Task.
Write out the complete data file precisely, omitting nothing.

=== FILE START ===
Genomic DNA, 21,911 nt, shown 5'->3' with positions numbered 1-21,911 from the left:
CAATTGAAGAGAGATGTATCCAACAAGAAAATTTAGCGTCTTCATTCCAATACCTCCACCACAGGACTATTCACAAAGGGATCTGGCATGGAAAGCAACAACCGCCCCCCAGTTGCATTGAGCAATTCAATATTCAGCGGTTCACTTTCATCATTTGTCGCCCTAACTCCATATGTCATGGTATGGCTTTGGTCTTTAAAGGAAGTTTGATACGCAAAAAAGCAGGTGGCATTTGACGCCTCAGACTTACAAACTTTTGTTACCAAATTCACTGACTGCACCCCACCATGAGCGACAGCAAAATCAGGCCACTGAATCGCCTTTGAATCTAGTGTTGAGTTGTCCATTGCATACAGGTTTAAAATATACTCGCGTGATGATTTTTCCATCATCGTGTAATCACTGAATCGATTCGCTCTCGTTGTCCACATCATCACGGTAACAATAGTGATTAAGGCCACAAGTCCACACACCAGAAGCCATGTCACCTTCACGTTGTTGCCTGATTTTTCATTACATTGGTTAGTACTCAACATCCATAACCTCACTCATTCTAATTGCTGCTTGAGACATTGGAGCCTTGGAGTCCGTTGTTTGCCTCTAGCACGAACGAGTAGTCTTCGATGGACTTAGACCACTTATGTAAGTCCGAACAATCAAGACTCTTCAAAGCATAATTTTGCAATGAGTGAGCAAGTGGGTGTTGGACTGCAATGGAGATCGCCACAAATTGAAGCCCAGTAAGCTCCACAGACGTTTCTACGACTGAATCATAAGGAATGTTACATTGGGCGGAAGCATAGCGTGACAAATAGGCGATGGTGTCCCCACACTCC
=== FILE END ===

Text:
Genomic DNA, 21,911 nt, shown 5'->3' with positions numbered 1-21,911 from the left:
CAATTGAAGAGAGATGTATCCAACAAGAAAATTTAGCGTCTTCATTCCAATACCTCCACCACAGGACTATTCACAAAGGGATCTGGCATGGAAAGCAACAACCGCCCCCCAGTTGCATTGAGCAATTCAATATTCAGCGGTTCACTTTCATCATTTGTCGCCCTAACTCCATATGTCATGGTATGGCTTTGGTCTTTAAAGGAAGTTTGATACGCAAAAAAGCAGGTGGCATTTGACGCCTCAGACTTACAAACTTTTGTTACCAAATTCACTGACTGCACCCCACCATGAGCGACAGCAAAATCAGGCCACTGAATCGCCTTTGAATCTAGTGTTGAGTTGTCCATTGCATACAGGTTTAAAATATACTCGCGTGATGATTTTTCCATCATCGTGTAATCACTGAATCGATTCGCTCTCGTTGTCCACATCATCACGGTAACAATAGTGATTAAGGCCACAAGTCCACACACCAGAAGCCATGTCACCTTCACGTTGTTGCCTGATTTTTCATTACATTGGTTAGTACTCAACATCCATAACCTCACTCATTCTAATTGCTGCTTGAGACATTGGAGCCTTGGAGTCCGTTGTTTGCCTCTAGCACGAACGAGTAGTCTTCGATGGACTTAGACCACTTATGTAAGTCCGAACAATCAAGACTCTTCAAAGCATAATTTTGCAATGAGTGAGCAAGTGGGTGTTGGACTGCAATGGAGATCGCCACAAATTGAAGCCCAGTAAGCTCCACAGACGTTTCTACGACTGAATCATAAGGAATGTTACATTGGGCGGAAGCATAGCGTGACAAATAGGCGATGGTGTCCCCACACTCC